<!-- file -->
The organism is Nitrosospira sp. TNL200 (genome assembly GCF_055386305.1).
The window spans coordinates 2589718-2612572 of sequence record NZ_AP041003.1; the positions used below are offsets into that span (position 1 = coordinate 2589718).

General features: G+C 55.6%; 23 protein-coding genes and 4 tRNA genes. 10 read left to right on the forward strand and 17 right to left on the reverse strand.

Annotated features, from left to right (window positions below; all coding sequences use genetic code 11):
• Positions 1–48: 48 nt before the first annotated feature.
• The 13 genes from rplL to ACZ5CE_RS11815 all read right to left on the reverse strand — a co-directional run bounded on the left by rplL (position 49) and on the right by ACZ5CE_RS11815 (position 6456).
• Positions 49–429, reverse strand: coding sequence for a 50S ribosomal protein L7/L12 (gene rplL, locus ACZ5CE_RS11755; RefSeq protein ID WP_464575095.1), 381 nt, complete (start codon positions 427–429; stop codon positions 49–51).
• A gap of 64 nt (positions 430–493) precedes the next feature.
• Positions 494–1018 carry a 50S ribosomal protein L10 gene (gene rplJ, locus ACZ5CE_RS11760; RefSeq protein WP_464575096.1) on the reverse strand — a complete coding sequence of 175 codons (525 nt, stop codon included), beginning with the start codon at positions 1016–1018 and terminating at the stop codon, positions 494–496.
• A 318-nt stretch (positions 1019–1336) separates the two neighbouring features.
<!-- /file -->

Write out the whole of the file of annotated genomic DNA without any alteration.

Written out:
The organism is Nitrosospira sp. TNL200 (genome assembly GCF_055386305.1).
The window spans coordinates 2589718-2612572 of sequence record NZ_AP041003.1; the positions used below are offsets into that span (position 1 = coordinate 2589718).

General features: G+C 55.6%; 23 protein-coding genes and 4 tRNA genes. 10 read left to right on the forward strand and 17 right to left on the reverse strand.

Annotated features, from left to right (window positions below; all coding sequences use genetic code 11):
• Positions 1–48: 48 nt before the first annotated feature.
• The 13 genes from rplL to ACZ5CE_RS11815 all read right to left on the reverse strand — a co-directional run bounded on the left by rplL (position 49) and on the right by ACZ5CE_RS11815 (position 6456).
• Positions 49–429, reverse strand: coding sequence for a 50S ribosomal protein L7/L12 (gene rplL, locus ACZ5CE_RS11755; RefSeq protein ID WP_464575095.1), 381 nt, complete (start codon positions 427–429; stop codon positions 49–51).
• A gap of 64 nt (positions 430–493) precedes the next feature.
• Positions 494–1018 carry a 50S ribosomal protein L10 gene (gene rplJ, locus ACZ5CE_RS11760; RefSeq protein WP_464575096.1) on the reverse strand — a complete coding sequence of 175 codons (525 nt, stop codon included), beginning with the start codon at positions 1016–1018 and terminating at the stop codon, positions 494–496.
• A 318-nt stretch (positions 1019–1336) separates the two neighbouring features.